Learnerships can be a strategic way for learners to gain practical skills and work experience in a specific industry. Find the industry that is right for you to do a learnership in and take the first step towards a successful career.
How to Select the Industry that’s Right for You
So you’re a young person and you’re wondering which industry to work in.
Well, many people have asked themselves at some point in their lives. But don’t worry, there are some easy steps you can take to figure out which industry is right for you!
Step 1: Think about what you love to do
What do you love to do in your free time? Do you love to cook, draw, or play sports? Think about the things you enjoy doing and see if there’s an industry that relates to those activities. For example, if you love to cook, you might want to consider the food and hospitality industry. Or if you love to draw, you might want to consider the art and design industry.
Step 2: Consider your skills
What are you good at? Maybe you’re great at problem-solving or you have excellent communication skills. Think about your strengths and see if there’s an industry that requires those skills. For example, if you’re great at problem-solving, you might want to consider the technology industry.
Step 3: Research different industries for Industry-Based Learnerships
Once you have an idea of what you love to do and what you’re good at, it’s time to do some research. Look into different industries and see what they have to offer. What are the job opportunities like? What kind of skills do you need to succeed in that industry? Make a list of the industries that interest you and do some more research.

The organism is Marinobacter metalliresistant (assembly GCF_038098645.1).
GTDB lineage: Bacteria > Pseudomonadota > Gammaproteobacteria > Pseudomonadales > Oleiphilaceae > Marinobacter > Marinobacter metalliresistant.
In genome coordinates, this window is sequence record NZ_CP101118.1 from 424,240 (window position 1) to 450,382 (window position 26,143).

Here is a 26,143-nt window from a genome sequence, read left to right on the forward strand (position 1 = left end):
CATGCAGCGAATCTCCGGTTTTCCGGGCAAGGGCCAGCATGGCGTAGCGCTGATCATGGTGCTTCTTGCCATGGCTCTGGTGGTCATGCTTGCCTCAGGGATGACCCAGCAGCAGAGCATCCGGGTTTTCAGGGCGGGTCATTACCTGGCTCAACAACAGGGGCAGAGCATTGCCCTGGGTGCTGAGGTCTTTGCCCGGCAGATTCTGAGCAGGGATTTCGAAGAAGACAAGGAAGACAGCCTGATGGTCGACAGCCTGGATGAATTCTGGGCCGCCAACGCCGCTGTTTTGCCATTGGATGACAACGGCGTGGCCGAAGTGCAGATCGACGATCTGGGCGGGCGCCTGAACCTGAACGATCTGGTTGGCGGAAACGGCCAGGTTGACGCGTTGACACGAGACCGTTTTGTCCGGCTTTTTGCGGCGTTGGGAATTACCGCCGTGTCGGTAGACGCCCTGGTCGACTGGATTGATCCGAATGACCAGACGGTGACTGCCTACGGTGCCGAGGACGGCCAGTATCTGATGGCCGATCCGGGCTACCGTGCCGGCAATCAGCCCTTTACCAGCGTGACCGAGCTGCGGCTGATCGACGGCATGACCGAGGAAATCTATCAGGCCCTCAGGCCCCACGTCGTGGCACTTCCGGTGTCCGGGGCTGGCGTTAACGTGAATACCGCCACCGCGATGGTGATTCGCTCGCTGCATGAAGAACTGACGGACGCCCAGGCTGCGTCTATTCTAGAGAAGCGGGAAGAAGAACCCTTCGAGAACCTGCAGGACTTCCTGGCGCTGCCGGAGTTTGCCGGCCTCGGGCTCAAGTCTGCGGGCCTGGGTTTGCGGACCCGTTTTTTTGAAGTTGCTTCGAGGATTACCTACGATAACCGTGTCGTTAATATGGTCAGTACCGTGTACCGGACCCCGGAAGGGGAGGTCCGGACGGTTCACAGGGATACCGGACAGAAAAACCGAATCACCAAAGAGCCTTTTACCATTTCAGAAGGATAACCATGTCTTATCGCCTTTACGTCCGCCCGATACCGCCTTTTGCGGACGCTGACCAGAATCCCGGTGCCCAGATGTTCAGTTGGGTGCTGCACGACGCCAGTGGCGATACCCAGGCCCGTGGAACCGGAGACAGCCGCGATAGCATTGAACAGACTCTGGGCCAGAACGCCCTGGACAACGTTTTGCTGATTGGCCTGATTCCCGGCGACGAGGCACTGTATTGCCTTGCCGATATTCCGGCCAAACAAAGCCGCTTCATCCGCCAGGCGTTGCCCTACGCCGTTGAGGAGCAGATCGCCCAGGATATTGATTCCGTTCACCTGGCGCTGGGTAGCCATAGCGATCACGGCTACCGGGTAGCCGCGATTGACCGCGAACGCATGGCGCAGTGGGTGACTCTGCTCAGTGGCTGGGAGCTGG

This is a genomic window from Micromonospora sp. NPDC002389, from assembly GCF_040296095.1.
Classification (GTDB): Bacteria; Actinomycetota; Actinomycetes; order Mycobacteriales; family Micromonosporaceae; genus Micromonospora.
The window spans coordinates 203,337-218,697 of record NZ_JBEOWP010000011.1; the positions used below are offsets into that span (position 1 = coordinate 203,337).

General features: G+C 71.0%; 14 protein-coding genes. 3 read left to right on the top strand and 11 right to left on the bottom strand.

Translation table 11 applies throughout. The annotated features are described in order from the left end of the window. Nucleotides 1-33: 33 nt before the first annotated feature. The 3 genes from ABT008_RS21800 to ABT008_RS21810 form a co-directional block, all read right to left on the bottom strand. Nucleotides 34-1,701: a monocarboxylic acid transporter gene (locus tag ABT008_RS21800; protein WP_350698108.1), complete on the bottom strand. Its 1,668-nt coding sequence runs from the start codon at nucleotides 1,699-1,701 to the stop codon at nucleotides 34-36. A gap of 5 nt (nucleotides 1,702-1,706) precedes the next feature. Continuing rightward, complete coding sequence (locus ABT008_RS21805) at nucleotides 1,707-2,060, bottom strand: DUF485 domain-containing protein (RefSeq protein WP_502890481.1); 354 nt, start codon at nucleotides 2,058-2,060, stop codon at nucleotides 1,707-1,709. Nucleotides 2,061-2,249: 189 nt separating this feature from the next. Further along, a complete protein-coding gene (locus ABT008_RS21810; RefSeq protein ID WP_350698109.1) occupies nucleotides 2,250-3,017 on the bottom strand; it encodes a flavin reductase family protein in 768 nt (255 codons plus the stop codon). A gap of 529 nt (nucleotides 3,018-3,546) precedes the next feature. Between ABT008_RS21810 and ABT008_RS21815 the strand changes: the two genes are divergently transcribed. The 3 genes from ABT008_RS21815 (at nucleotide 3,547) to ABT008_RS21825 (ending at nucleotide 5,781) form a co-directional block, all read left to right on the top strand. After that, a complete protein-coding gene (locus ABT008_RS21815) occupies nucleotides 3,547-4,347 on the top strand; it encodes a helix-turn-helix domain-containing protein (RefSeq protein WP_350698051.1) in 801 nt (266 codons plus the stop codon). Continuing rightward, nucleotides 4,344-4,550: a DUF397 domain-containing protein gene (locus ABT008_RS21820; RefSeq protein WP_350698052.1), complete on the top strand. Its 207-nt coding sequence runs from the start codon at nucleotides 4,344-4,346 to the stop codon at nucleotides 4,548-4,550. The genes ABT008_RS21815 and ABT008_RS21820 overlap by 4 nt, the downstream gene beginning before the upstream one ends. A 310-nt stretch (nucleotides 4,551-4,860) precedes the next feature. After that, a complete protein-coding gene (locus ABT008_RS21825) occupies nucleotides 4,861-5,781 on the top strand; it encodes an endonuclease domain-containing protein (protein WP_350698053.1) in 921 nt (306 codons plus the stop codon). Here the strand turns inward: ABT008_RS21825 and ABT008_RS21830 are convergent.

Step 4: Talk to people
Talking to people who work in the industries you’re interested in can be really helpful. They can give you an insider’s perspective on what it’s really like to work in that industry. You can ask them questions about their job, the industry, and what kind of skills you need to succeed.
Step 5: Try it out
If you’re still not sure which industry is right for you, try it out! Consider doing an internship or a job shadowing program in the industry you’re interested in. This will give you hands-on experience and help you decide if it’s something you want to pursue.
Remember, there’s no rush to figure out what industry you want to work in. Take your time, do your research, and don’t be afraid to try new things. Who knows, you might just discover a passion you never knew you had!
How to Research Industry-Based Learnerships
7 steps to research an industry for learnerships:
1. Identify the industry you’re interested in
2. Research industry regulatory bodies
Regulators structure different aspects of an industry. All industry-based learnerships are accredited by a relevant industry or sector education and training authority (SETA). That’s how you know you’ll obtain a nationally recognized qualification upon completion.
Once you’ve identified the industry, research the industry regulatory bodies. These bodies are responsible for regulating and overseeing the industry. They can provide you with information on the industry, industry standards, and best practices. For example, the Health Professions Council of South Africa (HPCSA) regulates the healthcare industry.